Look what's on the menu at Denny's in Woodbridge, VA.
Seems to me you could also call it "heart attack between two pieces of toast."
My stepson Jonathan was leader of a punk rock band in the late 80s called "Food," a troupe that started and ended its musical career the same night at the 9:30 Club in DC. When asked why he and his fellow band members named their musical ensemble after essential body nutrients, he replied, "Well, everybody knows food."
Yep. I suppose he's right.
When one encounters such culinary concoctions in life, memories spin back to recipes of childhood. My mother, Dottie M., was not fond of cooking, but had definite ideas about "nutrition." These thoughts included a stern list of foodstuffs:
1) Wheat germ
2) Frozen peas and carrots
3) Scrambled eggs
To which her kinder responded:
1) Yuck, we all hated it...especially when that horrid brown mess was swirled into orange juice every a.m.
2) My brother Kevin hated Fridays, as that time period GUARANTEED there would be frozen peas and carrots in the oh-so-Catholic tuna noodle casserole that evening.
3) Scrambled eggs. Poor brother Fran was forced to eat them. He used enough ketchup to drown us all so he could slide those suckahs down his throat. What a display.
4) My younger sibling Kathy would cry when steak was served. Seems the quality of beef my parents could afford at the time was too tough for her fledgling teeth. So beef nights were always full of tears.
I know. They are full of iron and oh-so-good-for-you, but I am telling you, you can have mine, all swimming hot and warm in a bath of butter. If there is a hell, it is a beet.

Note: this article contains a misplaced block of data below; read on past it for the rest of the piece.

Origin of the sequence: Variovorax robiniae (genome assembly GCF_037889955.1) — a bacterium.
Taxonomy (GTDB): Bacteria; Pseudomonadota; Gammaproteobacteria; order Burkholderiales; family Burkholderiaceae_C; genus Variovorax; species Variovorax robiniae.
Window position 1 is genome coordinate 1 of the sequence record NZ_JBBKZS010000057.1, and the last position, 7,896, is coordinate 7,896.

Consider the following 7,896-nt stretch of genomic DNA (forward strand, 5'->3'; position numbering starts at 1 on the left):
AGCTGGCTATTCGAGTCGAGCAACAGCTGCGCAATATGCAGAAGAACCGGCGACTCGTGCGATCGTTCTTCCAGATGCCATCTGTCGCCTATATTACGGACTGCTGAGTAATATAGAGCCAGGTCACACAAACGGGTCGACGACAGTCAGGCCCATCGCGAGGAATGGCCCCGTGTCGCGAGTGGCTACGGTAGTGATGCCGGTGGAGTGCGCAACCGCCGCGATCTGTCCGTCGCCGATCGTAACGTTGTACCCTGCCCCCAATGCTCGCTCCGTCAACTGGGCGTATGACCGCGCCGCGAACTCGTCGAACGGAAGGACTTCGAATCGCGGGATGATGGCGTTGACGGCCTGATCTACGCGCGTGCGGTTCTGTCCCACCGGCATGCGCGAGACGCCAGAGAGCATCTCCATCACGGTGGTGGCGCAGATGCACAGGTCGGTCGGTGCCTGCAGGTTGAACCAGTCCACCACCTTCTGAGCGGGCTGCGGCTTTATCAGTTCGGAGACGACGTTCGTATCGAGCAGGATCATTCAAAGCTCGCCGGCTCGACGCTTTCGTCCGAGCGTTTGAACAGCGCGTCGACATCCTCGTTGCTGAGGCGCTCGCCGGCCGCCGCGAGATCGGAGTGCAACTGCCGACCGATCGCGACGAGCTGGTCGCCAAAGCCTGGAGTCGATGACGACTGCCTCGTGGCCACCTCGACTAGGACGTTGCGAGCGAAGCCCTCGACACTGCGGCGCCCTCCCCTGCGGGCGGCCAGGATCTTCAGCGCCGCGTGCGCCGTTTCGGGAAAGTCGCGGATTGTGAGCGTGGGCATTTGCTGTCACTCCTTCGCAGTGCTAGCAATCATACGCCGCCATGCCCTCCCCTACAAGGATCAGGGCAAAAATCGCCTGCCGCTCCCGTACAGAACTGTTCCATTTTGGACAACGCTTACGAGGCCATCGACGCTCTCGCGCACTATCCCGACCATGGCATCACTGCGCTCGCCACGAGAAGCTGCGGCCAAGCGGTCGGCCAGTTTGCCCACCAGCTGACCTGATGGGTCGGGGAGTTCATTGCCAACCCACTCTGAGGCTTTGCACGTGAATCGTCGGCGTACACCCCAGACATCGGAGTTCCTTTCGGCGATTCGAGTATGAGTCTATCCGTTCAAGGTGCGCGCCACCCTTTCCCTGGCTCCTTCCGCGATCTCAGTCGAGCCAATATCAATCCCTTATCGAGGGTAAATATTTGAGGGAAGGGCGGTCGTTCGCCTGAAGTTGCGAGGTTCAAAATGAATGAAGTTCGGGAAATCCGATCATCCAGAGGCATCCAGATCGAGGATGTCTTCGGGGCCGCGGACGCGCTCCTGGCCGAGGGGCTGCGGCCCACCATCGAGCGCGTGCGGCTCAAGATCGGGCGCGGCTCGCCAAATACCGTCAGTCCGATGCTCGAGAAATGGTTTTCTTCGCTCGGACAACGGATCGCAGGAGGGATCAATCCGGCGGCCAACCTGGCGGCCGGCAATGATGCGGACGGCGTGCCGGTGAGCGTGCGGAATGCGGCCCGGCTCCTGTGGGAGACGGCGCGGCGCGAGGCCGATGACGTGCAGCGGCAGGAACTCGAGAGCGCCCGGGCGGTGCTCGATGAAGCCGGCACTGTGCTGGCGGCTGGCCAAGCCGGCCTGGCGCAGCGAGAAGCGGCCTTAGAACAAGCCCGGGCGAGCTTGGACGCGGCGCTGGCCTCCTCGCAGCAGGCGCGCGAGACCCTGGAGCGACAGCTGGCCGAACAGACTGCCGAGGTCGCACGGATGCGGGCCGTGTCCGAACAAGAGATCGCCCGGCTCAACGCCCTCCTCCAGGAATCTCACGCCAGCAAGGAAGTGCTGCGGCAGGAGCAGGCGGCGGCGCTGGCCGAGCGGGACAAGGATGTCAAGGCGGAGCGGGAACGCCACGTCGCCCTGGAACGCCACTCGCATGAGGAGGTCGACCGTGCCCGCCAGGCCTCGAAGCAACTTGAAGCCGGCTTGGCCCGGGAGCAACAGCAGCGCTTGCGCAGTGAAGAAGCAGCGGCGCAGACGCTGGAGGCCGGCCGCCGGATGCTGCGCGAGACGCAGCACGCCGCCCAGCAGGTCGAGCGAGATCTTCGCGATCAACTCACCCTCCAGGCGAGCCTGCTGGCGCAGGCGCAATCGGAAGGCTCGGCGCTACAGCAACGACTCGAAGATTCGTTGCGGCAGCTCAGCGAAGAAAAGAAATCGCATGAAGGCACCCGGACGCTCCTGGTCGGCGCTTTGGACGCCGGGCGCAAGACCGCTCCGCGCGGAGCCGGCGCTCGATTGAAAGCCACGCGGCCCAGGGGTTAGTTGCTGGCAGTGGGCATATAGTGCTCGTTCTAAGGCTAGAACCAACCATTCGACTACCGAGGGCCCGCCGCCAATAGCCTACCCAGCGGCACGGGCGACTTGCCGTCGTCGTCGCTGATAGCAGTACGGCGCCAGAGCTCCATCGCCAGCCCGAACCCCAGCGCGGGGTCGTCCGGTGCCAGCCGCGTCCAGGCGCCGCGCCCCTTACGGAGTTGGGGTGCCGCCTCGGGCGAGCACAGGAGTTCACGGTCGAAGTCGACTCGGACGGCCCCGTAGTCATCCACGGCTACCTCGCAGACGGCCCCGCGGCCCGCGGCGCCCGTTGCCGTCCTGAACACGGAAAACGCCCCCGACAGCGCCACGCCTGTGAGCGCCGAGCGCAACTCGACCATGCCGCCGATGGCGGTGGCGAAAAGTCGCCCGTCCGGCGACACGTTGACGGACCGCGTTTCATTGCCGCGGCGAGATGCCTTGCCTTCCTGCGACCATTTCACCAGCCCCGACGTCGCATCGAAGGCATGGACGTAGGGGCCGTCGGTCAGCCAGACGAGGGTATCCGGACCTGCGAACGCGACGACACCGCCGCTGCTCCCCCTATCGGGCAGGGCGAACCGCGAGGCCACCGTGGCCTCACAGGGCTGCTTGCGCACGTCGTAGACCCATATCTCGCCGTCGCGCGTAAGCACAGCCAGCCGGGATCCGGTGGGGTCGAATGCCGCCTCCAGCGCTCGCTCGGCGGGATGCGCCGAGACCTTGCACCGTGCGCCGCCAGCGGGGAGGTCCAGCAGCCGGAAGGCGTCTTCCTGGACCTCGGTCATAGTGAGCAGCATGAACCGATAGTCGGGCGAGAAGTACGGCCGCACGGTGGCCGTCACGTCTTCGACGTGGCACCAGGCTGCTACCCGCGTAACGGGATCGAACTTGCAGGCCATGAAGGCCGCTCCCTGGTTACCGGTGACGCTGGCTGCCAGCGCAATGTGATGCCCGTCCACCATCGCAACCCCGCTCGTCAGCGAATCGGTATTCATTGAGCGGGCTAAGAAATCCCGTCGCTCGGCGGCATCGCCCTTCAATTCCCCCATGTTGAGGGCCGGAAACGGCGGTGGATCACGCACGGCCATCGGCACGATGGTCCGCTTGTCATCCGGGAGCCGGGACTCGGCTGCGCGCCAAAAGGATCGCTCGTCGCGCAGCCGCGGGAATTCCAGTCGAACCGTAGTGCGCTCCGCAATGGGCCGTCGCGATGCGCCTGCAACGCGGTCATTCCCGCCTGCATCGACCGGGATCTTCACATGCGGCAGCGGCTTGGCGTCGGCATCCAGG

One evening, around the time I was eight or so years of age, three aforementioned-prepared beets were placed upon my dinner plate. The verbal instruction was:
"Just eat one."
My father Frank J. got Irish. "You are not leaving this table until you eat that beet."
I was abandoned by the others. Dishes were done. The whole family went about their business. Just like that crazy clock on The Twilight Zone, the hours went by. I sat. The single beet placed on a plate in front of me grew tired. I watched it as its moisture became rivers of red juice.
About 10:45 p.m., my old man came into the kitchen.
"Why haven't you eaten that beet?" he demanded.
"Cause you don't have to eat 'em. You hate 'em."
He grabbed the beet from the plate, threw it in the trash and commanded, "Go to bed."
What was it Winston Churchill said? "We shall fight on the beaches. We shall fight on the landing grounds. We shall fight in the fields, and in the streets, we shall fight in the hills. We shall never surrender!"